Even “The New York Times” noted in an article updated this May, the United States is one of over a dozen countries that allows abortions for any reason beyond 15 weeks of pregnancy. “The Times” goes on to note that includes North Korea and China.

Is that the company that Coloradans wants to be in?

POLIS: So, this was on the ballot in Colorado just a year and a half ago, overwhelmingly rejected banning third trimester abortions and that’s because, you know, people know how painstaking and difficult that is. When you know that, you know, you might be near birth and you find out your baby doesn’t have lungs and won’t live for more than a few minutes outside of the womb — I mean, this is a really difficult thing that women face.

And the right answer is, of course, to make sure that we trust people to make that decision and people have the freedom to do that. We don’t say big governments are going to insert itself and tell them how to handle something that sadly really doesn’t have a right answer.

BREAM: We asked simply, do people think that abortion should be legal or illegal? Just straight up question and our latest FOX News polling, 44 percent said legal, 54 percent said illegal. That’s the lowest number we’ve tracked for legal and it’s the first time illegal has polled above 50 percent.

So, there in Colorado, conservative leaders say these are the kind of numbers that are their side.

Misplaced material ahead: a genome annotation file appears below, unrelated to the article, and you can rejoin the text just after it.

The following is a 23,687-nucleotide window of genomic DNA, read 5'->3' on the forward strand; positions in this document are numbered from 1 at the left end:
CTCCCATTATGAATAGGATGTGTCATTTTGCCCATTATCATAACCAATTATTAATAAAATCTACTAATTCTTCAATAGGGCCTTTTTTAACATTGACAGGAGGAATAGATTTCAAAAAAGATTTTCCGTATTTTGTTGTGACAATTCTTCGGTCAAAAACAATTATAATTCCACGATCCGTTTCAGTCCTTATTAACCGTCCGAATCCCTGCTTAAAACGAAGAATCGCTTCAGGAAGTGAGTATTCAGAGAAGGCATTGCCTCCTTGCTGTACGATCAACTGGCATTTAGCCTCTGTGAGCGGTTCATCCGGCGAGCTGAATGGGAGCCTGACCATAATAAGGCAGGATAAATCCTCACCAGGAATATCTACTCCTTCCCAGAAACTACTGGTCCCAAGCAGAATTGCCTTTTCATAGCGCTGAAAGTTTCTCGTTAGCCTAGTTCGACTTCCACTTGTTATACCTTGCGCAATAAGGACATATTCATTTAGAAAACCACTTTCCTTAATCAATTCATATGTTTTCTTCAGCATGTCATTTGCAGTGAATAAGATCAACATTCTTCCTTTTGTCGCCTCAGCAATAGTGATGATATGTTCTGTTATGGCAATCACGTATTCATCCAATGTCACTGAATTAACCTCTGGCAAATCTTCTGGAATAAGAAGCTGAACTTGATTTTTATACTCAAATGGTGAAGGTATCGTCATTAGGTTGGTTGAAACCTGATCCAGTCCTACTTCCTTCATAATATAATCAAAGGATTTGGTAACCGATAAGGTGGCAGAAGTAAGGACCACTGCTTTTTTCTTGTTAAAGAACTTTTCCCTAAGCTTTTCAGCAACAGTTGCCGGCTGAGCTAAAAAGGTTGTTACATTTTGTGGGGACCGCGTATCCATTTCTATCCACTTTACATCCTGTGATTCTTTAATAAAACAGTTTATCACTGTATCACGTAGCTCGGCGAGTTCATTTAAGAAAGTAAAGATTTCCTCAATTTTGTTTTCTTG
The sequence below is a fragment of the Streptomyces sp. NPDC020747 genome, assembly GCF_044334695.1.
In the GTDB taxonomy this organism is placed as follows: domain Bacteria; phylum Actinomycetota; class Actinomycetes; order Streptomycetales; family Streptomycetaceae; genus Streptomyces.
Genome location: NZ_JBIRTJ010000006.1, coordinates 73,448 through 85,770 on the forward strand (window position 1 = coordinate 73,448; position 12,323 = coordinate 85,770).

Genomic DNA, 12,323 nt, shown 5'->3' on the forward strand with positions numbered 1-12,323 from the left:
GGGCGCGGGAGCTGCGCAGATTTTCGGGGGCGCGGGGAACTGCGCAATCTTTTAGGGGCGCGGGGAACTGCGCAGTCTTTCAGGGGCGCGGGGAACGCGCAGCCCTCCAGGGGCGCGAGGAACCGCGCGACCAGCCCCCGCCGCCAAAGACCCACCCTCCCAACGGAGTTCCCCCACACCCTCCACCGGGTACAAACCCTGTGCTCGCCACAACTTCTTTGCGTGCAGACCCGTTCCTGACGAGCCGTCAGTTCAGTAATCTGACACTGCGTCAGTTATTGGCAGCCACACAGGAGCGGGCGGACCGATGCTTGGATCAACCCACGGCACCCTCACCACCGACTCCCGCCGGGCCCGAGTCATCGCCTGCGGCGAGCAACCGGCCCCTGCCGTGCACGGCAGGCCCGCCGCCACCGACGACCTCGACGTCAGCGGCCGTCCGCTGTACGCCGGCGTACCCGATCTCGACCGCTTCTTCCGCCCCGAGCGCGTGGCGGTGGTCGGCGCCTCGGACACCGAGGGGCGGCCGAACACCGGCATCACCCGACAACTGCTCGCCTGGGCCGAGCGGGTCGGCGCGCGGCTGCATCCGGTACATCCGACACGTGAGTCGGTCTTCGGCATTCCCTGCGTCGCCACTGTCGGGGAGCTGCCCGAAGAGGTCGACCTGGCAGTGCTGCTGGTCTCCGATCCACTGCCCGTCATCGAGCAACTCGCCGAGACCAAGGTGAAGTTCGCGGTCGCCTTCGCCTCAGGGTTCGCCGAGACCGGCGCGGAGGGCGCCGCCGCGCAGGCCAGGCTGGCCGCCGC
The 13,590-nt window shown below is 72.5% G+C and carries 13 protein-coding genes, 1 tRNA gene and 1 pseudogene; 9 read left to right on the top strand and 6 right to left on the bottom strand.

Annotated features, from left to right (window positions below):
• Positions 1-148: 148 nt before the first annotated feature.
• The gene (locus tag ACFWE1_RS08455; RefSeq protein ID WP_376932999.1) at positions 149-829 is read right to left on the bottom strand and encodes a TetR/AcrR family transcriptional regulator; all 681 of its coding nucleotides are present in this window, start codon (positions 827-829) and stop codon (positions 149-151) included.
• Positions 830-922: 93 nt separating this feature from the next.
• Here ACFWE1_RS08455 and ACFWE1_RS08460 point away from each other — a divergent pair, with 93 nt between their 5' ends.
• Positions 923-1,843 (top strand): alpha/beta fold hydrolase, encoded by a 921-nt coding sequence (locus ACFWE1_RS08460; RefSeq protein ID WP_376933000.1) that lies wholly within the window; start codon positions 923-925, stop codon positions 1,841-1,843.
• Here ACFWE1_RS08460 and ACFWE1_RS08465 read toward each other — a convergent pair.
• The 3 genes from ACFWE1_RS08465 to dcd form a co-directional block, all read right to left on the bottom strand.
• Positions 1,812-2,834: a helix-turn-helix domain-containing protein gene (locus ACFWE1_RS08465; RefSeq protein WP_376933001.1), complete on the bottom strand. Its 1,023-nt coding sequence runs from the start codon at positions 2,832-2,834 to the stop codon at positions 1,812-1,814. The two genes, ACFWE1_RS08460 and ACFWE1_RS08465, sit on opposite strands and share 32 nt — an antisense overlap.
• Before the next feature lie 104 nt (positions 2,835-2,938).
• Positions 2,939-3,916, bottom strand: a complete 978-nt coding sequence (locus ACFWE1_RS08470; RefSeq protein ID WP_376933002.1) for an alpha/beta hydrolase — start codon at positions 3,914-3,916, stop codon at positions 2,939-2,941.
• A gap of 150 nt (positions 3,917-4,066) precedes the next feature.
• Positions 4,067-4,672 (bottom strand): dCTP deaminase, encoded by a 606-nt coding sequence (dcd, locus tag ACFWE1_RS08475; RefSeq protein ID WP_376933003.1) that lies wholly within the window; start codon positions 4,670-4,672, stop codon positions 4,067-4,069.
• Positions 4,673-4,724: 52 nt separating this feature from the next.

Jeff Hunt, director of the Centennial Institute, says: My contention is the trend is with us. We may lose the battles but we will win the war in the state.

They’re talking about ballot measures for 2024.

Are you worried about your work being undone in coming elections?

POLIS: Not particularly. It’s been on the ballot, as I said, as recently as a year and a half ago. Voters agreed that the government should not interfere with this basic freedom, this basic decision.

It really is in the realm of conscience. It’s in the realm of how women understand that there’s options. And, by the way, that includes adoption.

We implemented free preschool in Colorado. We’re making daycare more affordable. We want to make sure that people know about these things.

And, of course, we want to make sure that we can increase access to birth control and — for both men and women, and really build that culture of responsibility and also, understanding the importance of consent for both men and women to help reduce the number of unwanted pregnancies.